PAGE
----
3. Southern Asian countries and some Indian states have been identified as potential hotspots for the disease.

What’s the Concern now?

Nipah is considered dangerous as there is no medicine or vaccines and the death rate among those affected is high. While the Case Fatality Rate (CFR) among COVID-19 affected patients is between 1-2%, that for Nipah infections is in the range of 65-100%.

About the Nipah virus:

  1. It is a zoonotic virus, meaning that it can spread between animals and people.
  2. The organism which causes Nipah Virus encephalitis is an RNA or Ribonucleic acid virus of the family Paramyxoviridae, genus Henipavirus, and is closely related to Hendra virus.
  3. Fruit bats, also called flying foxes, are the animal reservoir for NiV in nature.
  4. Symptoms: Infection with NiV is associated with encephalitis (swelling of the brain) and can cause mild to severe illness and even death.


Insta Curious: 

  1. Do you know WHO’s first ever list of antibiotic-resistant “priority pathogens” ? Read Here



Prelims Link:

  1. About Nipah.
  2. Causes.
  3. Symptoms.
  4. Treatment and prevention.
  5. What are zoonotic diseases?

Sources: Indian Express.


Topics Covered: Effect of policies and politics of developed and developing countries on India’s interests, Indian diaspora.

At UNHRC, grave concerns raised over Xinjiang:


More than 40 countries led by Canada have voiced grave concerns at the UN Human Rights Council (UNHRC) about China’s actions in Xinjiang, Hong Kong and Tibet.

What were the demands?

Beijing must allow UN rights chief Michelle Bachelet and other independent observers “immediate, meaningful and unfettered access” to Xinjiang, and end the “arbitrary detention” of Uighurs and other Muslim minorities.

What’s the issue?

Credible reports indicate that over a million people have been arbitrarily detained in Xinjiang and that there is widespread surveillance disproportionately targeting Uighurs and members of other minorities and restrictions on fundamental freedoms and Uighur culture.

China’s response:

Despite mounting evidence, China denies mistreating the Uyghurs, and goes on to insist it is simply running “vocational training” centres designed to counter extremism.

Who are Uighurs?

The Uighurs are a predominantly Muslim minority Turkic ethnic group, whose origins can be traced to Central and East Asia.

The Uighurs speak their own language, similar to Turkish, and see themselves as culturally and ethnically close to Central Asian nations.

  • China recognises the community only as a regional minority and rejects that they are an indigenous group.
  • Currently, the largest population of the Uighur ethnic community lives in the Xinjiang region of China.
  • A significant population of Uighurs also lives in the neighbouring Central Asian countries such as Uzbekistan, Kyrgyzstan and Kazakhstan.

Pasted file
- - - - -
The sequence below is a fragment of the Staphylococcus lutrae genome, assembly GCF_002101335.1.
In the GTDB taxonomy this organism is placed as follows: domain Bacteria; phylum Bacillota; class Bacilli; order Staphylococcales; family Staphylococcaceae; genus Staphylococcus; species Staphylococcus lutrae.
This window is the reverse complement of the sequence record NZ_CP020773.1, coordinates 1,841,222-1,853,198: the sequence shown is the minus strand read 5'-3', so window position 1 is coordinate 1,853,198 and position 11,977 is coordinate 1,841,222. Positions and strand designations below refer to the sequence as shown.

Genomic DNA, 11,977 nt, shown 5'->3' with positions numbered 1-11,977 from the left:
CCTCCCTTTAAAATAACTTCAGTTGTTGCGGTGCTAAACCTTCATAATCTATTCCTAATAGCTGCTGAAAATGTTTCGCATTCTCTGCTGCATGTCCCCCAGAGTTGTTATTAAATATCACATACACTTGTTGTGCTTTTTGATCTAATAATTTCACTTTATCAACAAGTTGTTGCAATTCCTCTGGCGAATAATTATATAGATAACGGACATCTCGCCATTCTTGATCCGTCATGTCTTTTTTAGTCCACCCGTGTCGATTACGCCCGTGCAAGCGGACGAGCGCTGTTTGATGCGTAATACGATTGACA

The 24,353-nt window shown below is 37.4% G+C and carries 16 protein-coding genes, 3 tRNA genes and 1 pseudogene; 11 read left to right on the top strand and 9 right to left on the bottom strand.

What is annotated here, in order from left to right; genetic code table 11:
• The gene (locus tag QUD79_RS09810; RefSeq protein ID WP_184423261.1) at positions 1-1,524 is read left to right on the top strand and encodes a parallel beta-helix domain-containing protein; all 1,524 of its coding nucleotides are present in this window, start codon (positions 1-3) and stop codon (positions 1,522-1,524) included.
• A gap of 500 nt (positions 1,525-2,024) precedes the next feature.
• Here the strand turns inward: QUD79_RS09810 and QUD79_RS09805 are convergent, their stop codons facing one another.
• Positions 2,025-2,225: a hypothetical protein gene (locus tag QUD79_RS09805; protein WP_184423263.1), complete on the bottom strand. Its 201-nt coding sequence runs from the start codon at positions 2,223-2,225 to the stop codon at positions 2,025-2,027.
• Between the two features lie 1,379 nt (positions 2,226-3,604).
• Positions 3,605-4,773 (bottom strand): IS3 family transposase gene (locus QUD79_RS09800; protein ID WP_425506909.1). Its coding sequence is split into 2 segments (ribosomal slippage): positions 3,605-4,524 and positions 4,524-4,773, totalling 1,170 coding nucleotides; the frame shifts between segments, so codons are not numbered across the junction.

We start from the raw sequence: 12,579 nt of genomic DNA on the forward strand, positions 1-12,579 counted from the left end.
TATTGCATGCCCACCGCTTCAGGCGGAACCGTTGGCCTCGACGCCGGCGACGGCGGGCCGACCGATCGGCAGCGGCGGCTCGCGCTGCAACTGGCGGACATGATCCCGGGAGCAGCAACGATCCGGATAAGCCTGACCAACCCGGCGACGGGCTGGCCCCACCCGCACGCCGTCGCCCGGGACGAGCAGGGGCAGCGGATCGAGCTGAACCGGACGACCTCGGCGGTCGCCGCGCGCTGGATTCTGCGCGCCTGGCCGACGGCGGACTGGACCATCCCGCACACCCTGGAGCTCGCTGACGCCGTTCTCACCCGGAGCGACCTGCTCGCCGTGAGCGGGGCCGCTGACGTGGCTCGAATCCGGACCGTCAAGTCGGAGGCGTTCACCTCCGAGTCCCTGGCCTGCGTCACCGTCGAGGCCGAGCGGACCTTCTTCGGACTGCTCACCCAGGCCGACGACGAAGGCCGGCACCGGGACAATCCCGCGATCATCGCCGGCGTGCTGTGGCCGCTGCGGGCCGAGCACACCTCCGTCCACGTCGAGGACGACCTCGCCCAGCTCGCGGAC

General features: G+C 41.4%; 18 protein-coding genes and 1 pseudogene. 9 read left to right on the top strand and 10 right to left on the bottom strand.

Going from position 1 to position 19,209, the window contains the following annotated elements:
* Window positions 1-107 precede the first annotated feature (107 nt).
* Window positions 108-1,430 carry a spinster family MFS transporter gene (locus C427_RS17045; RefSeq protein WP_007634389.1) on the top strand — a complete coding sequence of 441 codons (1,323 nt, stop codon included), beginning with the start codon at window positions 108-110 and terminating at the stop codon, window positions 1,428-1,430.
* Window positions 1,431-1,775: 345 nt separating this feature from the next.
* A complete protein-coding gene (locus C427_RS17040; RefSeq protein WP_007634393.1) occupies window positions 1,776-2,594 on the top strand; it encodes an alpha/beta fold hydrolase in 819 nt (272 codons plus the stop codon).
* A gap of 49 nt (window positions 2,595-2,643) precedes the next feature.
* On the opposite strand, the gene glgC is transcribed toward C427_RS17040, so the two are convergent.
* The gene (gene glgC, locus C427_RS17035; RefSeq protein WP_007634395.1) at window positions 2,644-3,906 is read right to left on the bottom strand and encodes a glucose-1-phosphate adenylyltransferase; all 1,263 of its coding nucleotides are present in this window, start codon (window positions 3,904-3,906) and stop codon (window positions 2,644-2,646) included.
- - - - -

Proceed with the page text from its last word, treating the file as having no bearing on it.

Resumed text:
Uighur Muslims for decades, under the false accusation by the Chinese government of terrorism and separatism, have suffered from abuses including persecution, forced detention, intense scrutiny, surveillance and even slavery.


Insta Curious: 

Do you know about China’s One Country Two Systems policy? Which regions are administered under this policy? Read this, 



Prelims Link:

  1. Who are Uighurs?
  2. Where is Xinjiang?
  3. Who are Han Chinese?
  4. Indian states bordering Xinjiang province.

Mains Link:

Who are Uighurs? Why are they in news? Discuss. 

Sources: the Hindu.

GS Paper  :  3


Topics Covered: Conservation related issues.

UNESCO to downgrade status of Great Barrier Reef; Australia blames political interference:


The United Nations Educational, Scientific and Cultural Organisation committee has recommended that the Great Barrier Reef should be added to a list of “in danger” World Heritage Sites.

  • This is because of its dramatic coral decline.

What’s the issue now?

However, Australia has opposed this move, which is part of an ongoing dispute between Unesco and the Australian government over the status of the iconic site.

  • After Unesco first debated its “in danger” status in 2017, Canberra committed more than A$3 billion (£; $2.2bn) to improving the reef’s health.
  • However, several bleaching events on the reef in the past five years have caused widespread loss of coral.
  • Scientists say the main reason is rising sea temperatures as a result of global warming caused by the burning of fossil fuels.

Australia’s carbon emissions:

Australia’s reliance on coal-fired power makes it one of the world’s largest carbon emitters per capita, but its conservative government has steadfastly backed the country’s fossil fuel industries, arguing tougher action on emissions would cost jobs.

What are “in danger” World Heritage Sites?

The List of World Heritage in danger is maintained in accordance with Article 11 (4) of the 1972 World Heritage Convention.